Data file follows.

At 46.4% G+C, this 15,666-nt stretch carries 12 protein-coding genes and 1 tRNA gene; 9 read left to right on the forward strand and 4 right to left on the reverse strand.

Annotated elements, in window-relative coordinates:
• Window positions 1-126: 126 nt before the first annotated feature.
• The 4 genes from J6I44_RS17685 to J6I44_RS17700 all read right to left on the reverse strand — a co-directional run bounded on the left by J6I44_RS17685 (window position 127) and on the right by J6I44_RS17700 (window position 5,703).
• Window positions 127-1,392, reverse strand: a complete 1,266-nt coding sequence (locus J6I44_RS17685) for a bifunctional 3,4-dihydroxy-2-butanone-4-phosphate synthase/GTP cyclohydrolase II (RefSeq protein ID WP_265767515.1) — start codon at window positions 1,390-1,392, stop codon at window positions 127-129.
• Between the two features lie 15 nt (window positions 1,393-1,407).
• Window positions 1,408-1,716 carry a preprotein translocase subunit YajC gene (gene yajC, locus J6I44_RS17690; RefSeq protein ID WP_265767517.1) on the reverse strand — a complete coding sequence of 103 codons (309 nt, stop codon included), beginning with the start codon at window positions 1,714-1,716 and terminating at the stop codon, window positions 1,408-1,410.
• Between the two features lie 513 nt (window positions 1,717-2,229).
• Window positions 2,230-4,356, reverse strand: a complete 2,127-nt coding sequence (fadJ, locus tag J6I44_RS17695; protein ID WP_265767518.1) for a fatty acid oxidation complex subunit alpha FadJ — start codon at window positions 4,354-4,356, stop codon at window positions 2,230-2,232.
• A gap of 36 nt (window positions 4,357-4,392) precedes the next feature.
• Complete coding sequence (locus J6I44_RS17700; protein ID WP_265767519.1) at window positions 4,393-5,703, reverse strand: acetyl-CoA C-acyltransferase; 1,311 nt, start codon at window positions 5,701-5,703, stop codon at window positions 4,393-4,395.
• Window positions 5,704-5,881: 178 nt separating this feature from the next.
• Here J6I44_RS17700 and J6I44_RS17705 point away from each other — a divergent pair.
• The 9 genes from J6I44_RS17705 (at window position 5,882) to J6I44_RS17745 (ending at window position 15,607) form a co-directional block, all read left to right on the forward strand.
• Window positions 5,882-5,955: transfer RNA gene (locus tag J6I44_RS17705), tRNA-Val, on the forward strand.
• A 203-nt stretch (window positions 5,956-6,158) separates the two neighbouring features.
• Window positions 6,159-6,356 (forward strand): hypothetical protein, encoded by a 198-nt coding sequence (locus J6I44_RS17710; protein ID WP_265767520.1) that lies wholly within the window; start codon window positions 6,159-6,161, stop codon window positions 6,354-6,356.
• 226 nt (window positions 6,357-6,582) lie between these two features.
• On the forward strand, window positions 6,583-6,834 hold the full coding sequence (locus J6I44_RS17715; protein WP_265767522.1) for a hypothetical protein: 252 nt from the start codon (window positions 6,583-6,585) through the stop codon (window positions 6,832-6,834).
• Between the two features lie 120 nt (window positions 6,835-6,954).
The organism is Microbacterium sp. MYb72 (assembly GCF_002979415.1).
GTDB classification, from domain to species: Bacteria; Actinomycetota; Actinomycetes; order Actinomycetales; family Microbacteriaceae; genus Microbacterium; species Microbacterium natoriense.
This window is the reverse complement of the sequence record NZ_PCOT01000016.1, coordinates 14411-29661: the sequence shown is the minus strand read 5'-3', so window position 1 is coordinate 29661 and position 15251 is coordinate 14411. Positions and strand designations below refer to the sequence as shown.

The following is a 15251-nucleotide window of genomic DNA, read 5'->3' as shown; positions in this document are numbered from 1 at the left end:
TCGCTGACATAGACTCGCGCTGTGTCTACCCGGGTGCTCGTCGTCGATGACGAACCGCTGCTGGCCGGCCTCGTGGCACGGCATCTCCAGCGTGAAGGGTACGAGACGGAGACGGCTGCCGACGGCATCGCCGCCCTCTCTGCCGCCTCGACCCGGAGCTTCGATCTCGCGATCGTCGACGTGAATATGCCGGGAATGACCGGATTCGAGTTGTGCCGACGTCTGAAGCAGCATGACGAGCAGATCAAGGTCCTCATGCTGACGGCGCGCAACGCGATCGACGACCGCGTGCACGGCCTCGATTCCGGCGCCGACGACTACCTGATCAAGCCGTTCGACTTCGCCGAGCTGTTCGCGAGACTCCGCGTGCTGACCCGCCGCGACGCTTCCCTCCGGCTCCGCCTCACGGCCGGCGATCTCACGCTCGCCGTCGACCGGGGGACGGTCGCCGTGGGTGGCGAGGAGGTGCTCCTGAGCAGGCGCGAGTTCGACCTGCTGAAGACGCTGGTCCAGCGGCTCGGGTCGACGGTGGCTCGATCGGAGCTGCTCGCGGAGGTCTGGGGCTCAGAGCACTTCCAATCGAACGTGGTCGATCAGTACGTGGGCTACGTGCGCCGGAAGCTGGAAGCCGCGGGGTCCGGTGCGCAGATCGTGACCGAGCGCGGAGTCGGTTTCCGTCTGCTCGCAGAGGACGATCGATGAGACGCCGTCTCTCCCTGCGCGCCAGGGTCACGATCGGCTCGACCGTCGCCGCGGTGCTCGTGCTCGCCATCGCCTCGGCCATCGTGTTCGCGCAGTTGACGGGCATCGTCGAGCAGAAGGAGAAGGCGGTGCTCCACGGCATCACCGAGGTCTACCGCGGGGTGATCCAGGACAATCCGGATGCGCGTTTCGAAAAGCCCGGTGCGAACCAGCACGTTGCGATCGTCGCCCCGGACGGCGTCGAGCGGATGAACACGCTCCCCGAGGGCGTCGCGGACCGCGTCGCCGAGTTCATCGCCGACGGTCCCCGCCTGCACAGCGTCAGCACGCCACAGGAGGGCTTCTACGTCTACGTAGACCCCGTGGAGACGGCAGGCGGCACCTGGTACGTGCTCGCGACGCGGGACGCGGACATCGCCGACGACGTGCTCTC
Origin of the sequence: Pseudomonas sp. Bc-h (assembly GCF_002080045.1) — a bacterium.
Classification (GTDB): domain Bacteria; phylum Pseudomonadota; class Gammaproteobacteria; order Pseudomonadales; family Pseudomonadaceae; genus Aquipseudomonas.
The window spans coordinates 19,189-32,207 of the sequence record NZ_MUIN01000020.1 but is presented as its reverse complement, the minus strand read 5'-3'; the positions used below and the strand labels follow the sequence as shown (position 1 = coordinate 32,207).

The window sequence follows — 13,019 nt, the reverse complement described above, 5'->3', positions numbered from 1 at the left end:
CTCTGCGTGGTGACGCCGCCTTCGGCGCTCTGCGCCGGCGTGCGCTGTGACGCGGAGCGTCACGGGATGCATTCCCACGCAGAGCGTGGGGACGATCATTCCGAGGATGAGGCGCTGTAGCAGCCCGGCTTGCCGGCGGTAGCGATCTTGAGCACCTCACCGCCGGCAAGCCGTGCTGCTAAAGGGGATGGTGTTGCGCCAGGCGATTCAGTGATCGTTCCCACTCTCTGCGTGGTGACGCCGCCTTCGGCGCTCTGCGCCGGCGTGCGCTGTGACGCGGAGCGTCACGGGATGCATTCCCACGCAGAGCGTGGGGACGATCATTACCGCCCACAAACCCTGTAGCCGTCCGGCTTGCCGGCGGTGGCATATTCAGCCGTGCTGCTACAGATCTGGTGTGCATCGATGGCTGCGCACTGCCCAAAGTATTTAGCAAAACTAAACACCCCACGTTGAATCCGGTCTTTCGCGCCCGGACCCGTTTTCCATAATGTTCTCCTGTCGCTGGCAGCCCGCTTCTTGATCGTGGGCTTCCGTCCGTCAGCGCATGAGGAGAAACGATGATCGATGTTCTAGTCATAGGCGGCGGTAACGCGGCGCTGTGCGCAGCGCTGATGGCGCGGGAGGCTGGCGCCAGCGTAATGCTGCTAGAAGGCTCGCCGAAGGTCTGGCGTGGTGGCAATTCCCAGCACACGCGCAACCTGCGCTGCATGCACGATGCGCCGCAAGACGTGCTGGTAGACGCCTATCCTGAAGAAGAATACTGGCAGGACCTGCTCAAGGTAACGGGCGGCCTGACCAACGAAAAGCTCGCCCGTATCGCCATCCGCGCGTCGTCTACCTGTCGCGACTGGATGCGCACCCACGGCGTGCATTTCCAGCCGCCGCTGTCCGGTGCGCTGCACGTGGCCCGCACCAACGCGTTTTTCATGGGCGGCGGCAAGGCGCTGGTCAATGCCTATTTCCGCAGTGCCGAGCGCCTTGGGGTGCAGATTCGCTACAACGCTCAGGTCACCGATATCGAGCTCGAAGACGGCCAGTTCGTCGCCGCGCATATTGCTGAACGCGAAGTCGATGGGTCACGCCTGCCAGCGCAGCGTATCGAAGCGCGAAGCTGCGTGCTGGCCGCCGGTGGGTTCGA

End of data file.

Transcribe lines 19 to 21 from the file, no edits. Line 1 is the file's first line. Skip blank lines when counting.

• On the forward strand, window positions 6,583-6,834 hold the full coding sequence (locus J6I44_RS17715; protein WP_265767522.1) for a hypothetical protein: 252 nt from the start codon (window positions 6,583-6,585) through the stop codon (window positions 6,832-6,834).
• Between the two features lie 120 nt (window positions 6,835-6,954).
The organism is Microbacterium sp. MYb72 (assembly GCF_002979415.1).